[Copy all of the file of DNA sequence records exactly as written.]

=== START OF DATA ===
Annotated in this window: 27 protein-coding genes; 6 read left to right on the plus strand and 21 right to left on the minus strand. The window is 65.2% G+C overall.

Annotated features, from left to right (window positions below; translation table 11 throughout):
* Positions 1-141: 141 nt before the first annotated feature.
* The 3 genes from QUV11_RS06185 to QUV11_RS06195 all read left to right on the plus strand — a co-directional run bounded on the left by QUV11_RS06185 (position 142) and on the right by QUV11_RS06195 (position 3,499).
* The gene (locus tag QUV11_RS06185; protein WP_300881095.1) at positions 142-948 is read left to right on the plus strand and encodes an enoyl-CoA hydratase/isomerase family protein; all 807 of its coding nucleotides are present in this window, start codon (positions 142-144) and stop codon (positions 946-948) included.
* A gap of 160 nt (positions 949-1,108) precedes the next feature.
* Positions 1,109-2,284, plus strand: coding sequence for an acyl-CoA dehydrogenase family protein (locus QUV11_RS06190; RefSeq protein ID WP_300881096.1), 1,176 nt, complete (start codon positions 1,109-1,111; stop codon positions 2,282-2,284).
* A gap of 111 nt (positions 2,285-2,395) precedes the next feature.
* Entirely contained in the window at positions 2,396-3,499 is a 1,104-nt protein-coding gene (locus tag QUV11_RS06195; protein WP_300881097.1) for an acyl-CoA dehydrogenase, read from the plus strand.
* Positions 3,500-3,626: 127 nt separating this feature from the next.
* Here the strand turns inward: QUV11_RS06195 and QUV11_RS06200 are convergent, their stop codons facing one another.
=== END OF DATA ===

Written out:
Annotated in this window: 27 protein-coding genes; 6 read left to right on the plus strand and 21 right to left on the minus strand. The window is 65.2% G+C overall.

Annotated features, from left to right (window positions below; translation table 11 throughout):
* Positions 1-141: 141 nt before the first annotated feature.
* The 3 genes from QUV11_RS06185 to QUV11_RS06195 all read left to right on the plus strand — a co-directional run bounded on the left by QUV11_RS06185 (position 142) and on the right by QUV11_RS06195 (position 3,499).
* The gene (locus tag QUV11_RS06185; protein WP_300881095.1) at positions 142-948 is read left to right on the plus strand and encodes an enoyl-CoA hydratase/isomerase family protein; all 807 of its coding nucleotides are present in this window, start codon (positions 142-144) and stop codon (positions 946-948) included.
* A gap of 160 nt (positions 949-1,108) precedes the next feature.
* Positions 1,109-2,284, plus strand: coding sequence for an acyl-CoA dehydrogenase family protein (locus QUV11_RS06190; RefSeq protein ID WP_300881096.1), 1,176 nt, complete (start codon positions 1,109-1,111; stop codon positions 2,282-2,284).
* A gap of 111 nt (positions 2,285-2,395) precedes the next feature.
* Entirely contained in the window at positions 2,396-3,499 is a 1,104-nt protein-coding gene (locus tag QUV11_RS06195; protein WP_300881097.1) for an acyl-CoA dehydrogenase, read from the plus strand.
* Positions 3,500-3,626: 127 nt separating this feature from the next.
* Here the strand turns inward: QUV11_RS06195 and QUV11_RS06200 are convergent, their stop codons facing one another.